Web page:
But you probably already knew that since you went to my website. You can find me all over @thebrianemory. I am a web developer with giraffe-like qualities currently residing in Los Angeles, CA with my wife and our three kitties Thor, Tony, and Captain (that's right, she let me name them after Avengers). I enjoy bad movies, hard cider, and love pizza. I am a bit of a romantic, a goofball, and a gamer. My lucky number is 13 which sounds odd, but if you ask me how I met my wife it will all make sense.
While my first love is Ruby on Rails, I have recently taken to learning Elixir. Their similarities are helping the process and I will be building Elixir apps in no time! Programming is a passion and something I really enjoy doing. It feels good to have a passion not only be a career, but something you can do for fun and to help people out. Every day there is more things to learn and more code to write.
You can read what I am up to on my blog, check out my current projects on GitHub, and connect with me on Twitter and LinkedIn. I look forward to hearing from you!
I have been learning Elixir and Phoenix lately. This has entailed reading bits of books, reading blog posts, and following along with tutorials. It is time to build my first application that is not from a tutorial.I decided to make this easier on myself by cloning... Read more
By default, Phoenix includes Bootstrap as its CSS framework of choice. I have used Bootstrap for every project I have done, so I want to mix it up for this one. I wanted to try Semantic UI but it has been a nightmare to try and get... Read more
We already have a test to visit the homepage and check for the text “Welcome to Phoenix!” in test/controllers/page_controller_test.exs. Since we will be using the page_controller for our homepage, let’s edit the test to look for “Welcome to Catcasts!” instead. Read more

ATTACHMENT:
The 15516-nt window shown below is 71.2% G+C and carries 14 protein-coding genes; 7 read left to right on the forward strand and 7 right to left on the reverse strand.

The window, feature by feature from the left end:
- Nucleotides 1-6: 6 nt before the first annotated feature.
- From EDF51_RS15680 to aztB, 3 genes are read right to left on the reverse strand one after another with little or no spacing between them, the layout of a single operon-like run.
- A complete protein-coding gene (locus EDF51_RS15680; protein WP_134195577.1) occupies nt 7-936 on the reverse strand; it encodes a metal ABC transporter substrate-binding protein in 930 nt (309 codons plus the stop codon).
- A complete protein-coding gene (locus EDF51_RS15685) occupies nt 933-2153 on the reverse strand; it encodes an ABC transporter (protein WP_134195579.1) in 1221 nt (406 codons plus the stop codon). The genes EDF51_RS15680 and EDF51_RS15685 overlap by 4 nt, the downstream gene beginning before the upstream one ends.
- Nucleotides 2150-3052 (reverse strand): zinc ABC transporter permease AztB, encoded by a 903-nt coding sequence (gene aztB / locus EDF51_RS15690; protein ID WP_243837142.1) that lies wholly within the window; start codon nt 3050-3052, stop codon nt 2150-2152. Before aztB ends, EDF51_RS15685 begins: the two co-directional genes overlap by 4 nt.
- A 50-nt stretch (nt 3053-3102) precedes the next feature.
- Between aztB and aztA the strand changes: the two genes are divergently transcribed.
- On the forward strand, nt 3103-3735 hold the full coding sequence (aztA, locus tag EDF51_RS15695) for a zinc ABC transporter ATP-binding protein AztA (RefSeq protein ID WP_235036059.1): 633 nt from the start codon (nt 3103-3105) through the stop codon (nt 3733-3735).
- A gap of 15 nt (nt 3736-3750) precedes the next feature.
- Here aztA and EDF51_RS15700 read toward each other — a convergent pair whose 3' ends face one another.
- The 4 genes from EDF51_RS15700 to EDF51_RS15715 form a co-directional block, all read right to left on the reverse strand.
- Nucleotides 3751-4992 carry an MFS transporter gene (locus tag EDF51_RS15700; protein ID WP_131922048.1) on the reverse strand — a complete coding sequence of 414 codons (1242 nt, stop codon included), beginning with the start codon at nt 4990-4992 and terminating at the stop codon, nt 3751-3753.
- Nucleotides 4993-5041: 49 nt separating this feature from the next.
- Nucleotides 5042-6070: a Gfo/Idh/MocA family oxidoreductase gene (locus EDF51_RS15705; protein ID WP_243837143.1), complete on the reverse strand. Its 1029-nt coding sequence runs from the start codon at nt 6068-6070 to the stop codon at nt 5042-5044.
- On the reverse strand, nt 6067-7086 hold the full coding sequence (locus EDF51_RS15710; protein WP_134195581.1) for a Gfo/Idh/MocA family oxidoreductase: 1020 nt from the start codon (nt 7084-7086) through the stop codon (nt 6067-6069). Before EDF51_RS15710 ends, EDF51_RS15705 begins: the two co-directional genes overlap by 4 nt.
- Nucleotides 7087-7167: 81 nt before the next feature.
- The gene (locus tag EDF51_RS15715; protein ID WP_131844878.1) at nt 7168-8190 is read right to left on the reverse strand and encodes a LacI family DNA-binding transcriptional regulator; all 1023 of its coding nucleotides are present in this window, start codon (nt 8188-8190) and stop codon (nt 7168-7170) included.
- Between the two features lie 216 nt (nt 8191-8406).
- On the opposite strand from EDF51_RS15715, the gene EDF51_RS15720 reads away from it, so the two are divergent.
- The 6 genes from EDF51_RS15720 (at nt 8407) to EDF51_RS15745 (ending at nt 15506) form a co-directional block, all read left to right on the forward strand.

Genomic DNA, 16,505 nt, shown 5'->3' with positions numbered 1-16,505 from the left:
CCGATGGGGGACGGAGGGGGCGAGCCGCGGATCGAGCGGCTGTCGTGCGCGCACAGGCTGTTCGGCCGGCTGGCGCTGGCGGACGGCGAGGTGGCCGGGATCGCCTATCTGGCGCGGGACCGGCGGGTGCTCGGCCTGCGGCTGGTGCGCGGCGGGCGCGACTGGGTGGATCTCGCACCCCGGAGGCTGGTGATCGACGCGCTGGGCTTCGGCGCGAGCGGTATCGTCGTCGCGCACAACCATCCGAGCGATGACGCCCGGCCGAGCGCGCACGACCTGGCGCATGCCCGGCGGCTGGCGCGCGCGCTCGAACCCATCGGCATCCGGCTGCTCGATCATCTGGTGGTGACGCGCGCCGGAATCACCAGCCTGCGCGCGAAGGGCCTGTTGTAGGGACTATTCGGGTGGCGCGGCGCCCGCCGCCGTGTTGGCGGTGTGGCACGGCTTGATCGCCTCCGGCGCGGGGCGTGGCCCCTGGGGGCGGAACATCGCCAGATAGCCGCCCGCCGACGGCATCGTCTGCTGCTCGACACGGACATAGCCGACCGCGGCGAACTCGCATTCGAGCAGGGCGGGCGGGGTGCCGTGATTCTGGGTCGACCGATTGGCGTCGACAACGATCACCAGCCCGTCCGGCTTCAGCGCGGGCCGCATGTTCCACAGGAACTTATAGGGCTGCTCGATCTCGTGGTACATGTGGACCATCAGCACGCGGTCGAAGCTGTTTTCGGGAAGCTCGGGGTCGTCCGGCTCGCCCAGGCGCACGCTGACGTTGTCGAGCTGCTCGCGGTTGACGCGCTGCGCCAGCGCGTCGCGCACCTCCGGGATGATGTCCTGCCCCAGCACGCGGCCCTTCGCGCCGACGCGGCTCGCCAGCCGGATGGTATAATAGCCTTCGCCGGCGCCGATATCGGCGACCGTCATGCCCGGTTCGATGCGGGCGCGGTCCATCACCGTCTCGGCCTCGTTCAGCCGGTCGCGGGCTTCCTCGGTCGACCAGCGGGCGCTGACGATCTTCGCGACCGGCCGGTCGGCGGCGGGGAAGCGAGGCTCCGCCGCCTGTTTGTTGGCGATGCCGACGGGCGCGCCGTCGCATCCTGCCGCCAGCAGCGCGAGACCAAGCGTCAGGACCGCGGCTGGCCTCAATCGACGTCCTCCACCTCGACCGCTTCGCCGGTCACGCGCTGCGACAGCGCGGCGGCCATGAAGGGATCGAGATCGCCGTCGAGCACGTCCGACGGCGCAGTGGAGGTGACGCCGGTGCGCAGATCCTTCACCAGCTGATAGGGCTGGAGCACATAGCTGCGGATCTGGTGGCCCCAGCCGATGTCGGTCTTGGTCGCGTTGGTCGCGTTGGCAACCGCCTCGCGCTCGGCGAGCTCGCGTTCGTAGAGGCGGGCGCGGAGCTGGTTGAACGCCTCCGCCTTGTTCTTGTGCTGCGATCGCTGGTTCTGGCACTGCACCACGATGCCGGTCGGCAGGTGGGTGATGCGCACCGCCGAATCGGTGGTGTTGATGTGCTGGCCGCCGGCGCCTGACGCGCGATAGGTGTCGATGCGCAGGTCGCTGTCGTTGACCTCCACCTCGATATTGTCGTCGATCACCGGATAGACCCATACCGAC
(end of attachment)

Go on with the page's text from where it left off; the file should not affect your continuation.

Vidshare is an Elixir/Phoenix port of my Rails app Flatcasts. I wanted to build something using Elixir/Phoenix so updating Flatcasts seemed like a great choice. Signed in users can add videos using only the URL from YouTube or Vimeo. The app talks with the API, grabs the relevant video information, adds it to the database, and creates an embedded video on the show page.
My wife was given a spreadsheet to create her employees' schedule from week to week. She has another spreadsheet to keep up with their availability. This seems pretty archaic and can be a pain when balancing 18 employees (thankfully it's not more). I looked around at other scheduling apps and could not find a free one that fit the bill. So I decided to make her one.
Flatcasts is my final Project for Flatiron School. I set out to solve a need for my fellow students. If a student were looking for a lecture, they would have to ask in our Slack channel, dig through past lessons, or search in a Google Doc. With Flatcasts, they can search for lectures and easily add new ones using only the YouTube URL. This was built with a Rails back-end API, an Angular front-end, and deployed to Heroku.
While building my Sinatra Project for Flatiron School, I had a small bit of trouble getting the app structure setup. There was not really anything that could get me off and running like how in Rails, you can always run
rails new app-name and be ready to go. Closest thing I found was a gem called Hazel. One of my instructors suggested making my own gem that mirrored the structure I had become accustom to using. With that, Corneal was born.
I am 6'6".
The weather is great.
No, I do not play basketball.
Yes, I can get that down for you.